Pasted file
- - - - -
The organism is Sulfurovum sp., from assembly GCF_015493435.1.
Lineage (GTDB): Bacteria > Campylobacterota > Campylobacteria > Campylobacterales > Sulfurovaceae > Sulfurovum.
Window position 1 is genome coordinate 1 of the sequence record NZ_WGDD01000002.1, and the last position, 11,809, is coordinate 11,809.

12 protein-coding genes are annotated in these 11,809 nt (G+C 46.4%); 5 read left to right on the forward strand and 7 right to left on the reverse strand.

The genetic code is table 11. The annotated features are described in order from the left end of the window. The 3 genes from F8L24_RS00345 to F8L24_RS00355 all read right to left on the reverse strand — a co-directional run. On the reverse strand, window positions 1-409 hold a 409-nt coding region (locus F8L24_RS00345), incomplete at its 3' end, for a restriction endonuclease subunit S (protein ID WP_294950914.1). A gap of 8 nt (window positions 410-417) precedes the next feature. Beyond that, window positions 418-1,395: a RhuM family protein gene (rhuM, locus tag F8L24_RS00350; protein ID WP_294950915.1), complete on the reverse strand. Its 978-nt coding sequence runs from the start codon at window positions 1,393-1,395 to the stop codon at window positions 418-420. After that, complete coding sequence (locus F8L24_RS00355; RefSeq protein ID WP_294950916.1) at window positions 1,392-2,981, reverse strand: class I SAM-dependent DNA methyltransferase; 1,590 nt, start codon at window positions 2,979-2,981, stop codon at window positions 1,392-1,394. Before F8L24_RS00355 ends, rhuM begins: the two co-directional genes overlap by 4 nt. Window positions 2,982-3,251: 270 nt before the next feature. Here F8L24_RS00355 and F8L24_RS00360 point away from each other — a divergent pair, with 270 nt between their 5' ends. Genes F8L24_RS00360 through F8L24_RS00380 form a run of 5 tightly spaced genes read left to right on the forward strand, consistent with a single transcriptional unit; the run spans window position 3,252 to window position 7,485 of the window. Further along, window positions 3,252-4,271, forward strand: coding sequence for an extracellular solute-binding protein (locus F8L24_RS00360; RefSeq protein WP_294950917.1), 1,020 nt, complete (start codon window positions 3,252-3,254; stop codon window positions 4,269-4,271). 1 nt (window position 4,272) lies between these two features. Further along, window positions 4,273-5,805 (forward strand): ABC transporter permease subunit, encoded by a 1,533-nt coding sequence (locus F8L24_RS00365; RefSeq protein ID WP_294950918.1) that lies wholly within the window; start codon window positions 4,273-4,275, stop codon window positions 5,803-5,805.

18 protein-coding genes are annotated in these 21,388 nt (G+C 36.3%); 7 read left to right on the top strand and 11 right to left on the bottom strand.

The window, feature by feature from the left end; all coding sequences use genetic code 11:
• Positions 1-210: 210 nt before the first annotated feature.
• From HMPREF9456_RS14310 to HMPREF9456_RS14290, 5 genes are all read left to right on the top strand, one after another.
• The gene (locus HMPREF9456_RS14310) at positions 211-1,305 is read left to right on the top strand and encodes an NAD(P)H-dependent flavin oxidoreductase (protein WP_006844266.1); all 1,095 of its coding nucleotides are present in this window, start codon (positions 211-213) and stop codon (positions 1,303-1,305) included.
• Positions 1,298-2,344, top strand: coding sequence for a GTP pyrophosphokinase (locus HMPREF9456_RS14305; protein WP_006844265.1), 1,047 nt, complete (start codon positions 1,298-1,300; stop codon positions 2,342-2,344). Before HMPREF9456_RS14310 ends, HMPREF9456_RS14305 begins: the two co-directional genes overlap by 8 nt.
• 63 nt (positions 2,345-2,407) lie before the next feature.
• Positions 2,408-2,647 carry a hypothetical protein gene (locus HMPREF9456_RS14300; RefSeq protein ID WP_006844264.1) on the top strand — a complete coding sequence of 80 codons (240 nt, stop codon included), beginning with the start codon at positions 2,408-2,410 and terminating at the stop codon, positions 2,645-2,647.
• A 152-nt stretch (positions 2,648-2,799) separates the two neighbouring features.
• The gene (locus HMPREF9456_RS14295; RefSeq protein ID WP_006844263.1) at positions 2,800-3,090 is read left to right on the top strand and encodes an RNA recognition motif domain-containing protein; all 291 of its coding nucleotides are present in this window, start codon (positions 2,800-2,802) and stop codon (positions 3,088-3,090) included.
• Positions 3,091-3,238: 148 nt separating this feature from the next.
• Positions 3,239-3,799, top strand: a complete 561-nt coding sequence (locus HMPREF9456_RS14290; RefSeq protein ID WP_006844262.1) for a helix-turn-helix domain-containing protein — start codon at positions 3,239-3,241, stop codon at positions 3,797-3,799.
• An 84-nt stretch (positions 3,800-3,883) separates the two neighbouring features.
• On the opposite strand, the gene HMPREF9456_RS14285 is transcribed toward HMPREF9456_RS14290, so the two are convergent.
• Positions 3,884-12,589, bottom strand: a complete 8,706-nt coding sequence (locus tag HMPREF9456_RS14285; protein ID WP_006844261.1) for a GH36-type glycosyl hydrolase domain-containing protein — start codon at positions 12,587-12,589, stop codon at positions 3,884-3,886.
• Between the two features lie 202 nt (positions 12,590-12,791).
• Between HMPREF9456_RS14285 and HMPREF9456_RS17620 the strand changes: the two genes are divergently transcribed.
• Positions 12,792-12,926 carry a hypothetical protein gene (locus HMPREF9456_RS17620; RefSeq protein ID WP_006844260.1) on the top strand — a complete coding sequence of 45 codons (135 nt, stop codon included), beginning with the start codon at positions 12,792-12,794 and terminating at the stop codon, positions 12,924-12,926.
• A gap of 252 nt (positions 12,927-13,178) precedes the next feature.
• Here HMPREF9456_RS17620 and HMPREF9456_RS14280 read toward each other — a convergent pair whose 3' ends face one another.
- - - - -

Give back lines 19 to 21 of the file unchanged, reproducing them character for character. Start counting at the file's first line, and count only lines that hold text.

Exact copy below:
• On the opposite strand, the gene HMPREF9456_RS14285 is transcribed toward HMPREF9456_RS14290, so the two are convergent.
• Positions 3,884-12,589, bottom strand: a complete 8,706-nt coding sequence (locus tag HMPREF9456_RS14285; protein ID WP_006844261.1) for a GH36-type glycosyl hydrolase domain-containing protein — start codon at positions 12,587-12,589, stop codon at positions 3,884-3,886.
• Between the two features lie 202 nt (positions 12,590-12,791).